This year marks the 10th anniversary of the International Model Forest Network Secretariat (IMFNS) — time to not only to take stock of the Network as it has evolved over the years, but also to consider where the IMFN should go from here. That’s why, for the first time since 1999, the IMFN will meet to reflect on the Model Forest experience and plan strategic directions for its future.
40 sites, 19 countries, five continents
Much has changed since the 1999 meeting in Halifax: at that time the network counted 18 sites, 10 of which were in Canada. There was no Latin American Centre, no activities in Africa, India, Brazil, Costa Rica, or Indonesia, and no development in Europe. This time around we have 40 sites in existence or under development, across 19 countries, on five continents. With an aggregate landbase of more than 30-million hectares and nearly 1 000 partner organizations, the Model Forest approach can easily be considered the largest sustainable forest management (SFM) initiative in the world. And its impacts have been registered in virtually every aspect of SFM.
Partnerships to success
We are pleased to announce that CATIE, home to the Regional Model Forest Network for Latin America and the Caribbean (LAC-Net), in Turrialba, Costa Rica, will host the 2005 International Model Forest Network Global Forum. In part, the meeting is meant to celebrate the 10th anniversary of the creation of the IMFN Secretariat at the International Development Research Centre (IDRC). Over the past decade, the IMFN Secretariat has worked to assist Model Forest development throughout the world. At the Global Forum, the IMFNS will launch its “Partnerships to Success in Sustainable Forest Management” publication which highlights the impacts of Model Forests over the past decade in the areas of governance, sustainable economic opportunity, forest-based science, conservation and protection, and networking.
As important as taking stock of what we have done and learned over the past decade is the opportunity that the Global Forum will offer for network members to look to the future. After a decade of growth, experimentation, and sharing of experiences, we have a unique global network of 40 landscapes with a shared approach to making concrete progress on SFM. That is a very powerful tool. But it’s a tool that we have to learn to use to its our full advantage. As well, the IMFN has grown strongly over the past years: how can we manage that growth effectively and ensure that the network remains strong and relevant? Built around the theme Networks and Networking: Current Practice and Future Directions in the IMFN,the Global Forum will look to engage more than 100 Model Forest practitioners on questions of how the Network can ensure that it remains an efficient conduit for the exchange of knowledge and know-how on SFM, where are the Network’s strategic niches and comparative advantages, what strategic partnerships should it be pursuing, and how can it continue to develop in ways that benefit the members of the IMFN?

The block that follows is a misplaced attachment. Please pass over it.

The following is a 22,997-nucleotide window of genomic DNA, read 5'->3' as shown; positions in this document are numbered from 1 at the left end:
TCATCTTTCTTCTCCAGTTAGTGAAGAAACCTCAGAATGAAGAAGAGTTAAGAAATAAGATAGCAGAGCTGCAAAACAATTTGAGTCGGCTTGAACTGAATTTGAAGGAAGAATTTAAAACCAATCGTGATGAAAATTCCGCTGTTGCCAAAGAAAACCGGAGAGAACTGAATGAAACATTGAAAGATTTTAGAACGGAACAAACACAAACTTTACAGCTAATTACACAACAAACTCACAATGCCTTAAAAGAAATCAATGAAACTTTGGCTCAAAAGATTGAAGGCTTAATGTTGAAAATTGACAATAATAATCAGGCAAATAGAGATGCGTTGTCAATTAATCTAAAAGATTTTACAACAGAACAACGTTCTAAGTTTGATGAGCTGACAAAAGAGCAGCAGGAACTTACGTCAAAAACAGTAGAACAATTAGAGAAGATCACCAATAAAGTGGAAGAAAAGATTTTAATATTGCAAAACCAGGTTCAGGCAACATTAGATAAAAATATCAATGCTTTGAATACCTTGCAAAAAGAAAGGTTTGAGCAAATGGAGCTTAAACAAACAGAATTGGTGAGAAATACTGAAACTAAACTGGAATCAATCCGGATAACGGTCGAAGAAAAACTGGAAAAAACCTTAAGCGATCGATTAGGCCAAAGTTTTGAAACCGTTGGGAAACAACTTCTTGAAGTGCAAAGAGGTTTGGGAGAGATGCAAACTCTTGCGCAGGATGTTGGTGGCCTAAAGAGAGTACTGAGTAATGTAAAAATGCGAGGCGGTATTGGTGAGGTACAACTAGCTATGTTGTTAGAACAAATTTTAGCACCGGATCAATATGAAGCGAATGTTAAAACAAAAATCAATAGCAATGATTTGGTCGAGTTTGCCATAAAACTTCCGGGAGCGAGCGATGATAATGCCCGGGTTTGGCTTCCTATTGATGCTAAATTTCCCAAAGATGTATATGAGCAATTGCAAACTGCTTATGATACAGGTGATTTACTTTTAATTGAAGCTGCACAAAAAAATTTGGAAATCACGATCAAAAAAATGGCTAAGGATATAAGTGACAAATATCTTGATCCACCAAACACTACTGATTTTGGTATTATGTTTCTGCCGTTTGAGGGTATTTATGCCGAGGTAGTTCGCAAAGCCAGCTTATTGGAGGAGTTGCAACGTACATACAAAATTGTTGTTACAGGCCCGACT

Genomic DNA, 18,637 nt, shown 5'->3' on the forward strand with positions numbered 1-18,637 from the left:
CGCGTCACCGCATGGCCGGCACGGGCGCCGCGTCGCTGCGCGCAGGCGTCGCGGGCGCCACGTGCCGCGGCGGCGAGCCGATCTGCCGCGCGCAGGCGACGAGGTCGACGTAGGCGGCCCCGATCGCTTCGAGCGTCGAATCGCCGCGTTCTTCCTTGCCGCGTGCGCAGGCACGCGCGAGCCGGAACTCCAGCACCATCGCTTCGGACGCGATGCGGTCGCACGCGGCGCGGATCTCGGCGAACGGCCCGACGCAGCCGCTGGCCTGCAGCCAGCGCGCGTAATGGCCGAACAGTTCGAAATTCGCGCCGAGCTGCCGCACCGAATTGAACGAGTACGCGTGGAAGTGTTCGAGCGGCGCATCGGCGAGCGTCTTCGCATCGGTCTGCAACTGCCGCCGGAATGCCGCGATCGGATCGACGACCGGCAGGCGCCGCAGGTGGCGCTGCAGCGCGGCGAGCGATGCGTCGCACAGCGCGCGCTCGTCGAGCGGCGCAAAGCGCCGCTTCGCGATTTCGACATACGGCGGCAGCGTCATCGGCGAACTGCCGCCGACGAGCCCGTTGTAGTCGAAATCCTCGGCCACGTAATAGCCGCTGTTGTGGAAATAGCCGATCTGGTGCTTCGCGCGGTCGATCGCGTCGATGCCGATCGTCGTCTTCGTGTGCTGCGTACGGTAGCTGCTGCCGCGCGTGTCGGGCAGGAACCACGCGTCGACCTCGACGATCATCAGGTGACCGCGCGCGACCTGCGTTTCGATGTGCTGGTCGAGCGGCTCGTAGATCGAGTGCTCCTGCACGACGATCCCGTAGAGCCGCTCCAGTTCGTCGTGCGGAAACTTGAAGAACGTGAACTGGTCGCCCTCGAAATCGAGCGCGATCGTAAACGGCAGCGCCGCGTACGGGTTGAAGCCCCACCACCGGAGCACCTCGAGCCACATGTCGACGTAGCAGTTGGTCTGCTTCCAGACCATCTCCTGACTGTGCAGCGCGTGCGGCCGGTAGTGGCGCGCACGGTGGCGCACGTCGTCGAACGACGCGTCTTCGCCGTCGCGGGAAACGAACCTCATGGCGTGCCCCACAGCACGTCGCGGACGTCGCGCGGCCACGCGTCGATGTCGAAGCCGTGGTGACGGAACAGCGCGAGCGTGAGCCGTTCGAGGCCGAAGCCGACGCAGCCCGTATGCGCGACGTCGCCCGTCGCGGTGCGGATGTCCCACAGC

Strengthening networking functions
In particular, the Global Forum will allow Network members to weigh-in on how to strengthen the networking function of the IMFN by:
Through the Global Forum we expect to gather ideas, strategies, and direction from network members to chart our course for the next decade by understanding what we have accomplished and also by understanding the opportunity that the Network represents.
Beyond forests: social sustainability and policy links
While many contributions have been made to traditional forest science through the Model Forest program, perhaps their most important ongoing contribution lies elsewhere. Not in traditional bio-physical sciences, but rather in the social science of sustainability: how people and communities manage themselves in relation to their physical environment has been one of the most difficult and neglected areas of sustainable management. Model Forests, through their partnerships, address this head-on.
By the late 1990s, it became clear that by working in voluntary partnerships, Model Forests were leading to reductions in conflict among stakeholders, new ideas on sustainable economic development and poverty alleviation, new thinking about the relationship between conservation areas and the communities in and around them, and more focused application of existing resources. In fact, the Model Forest approach was being used to address many more issues than originally conceived as local level partnerships throughout the world figured out for themselves how to translate the policies of SFM into practice.
Social sustainability and international policy linkages will be explored at the Global Forum through a poster session, where participants will network internally and share their experiences in these, and other, key areas.
We look forward to capitalizing on the experience, energy and enthusiasm being felt across the IMFN as we move into our second decade.
Collaborative Science: Integrating Indigenous TEK and Natural Sciences for Sustainable Resource Management and Species at Risk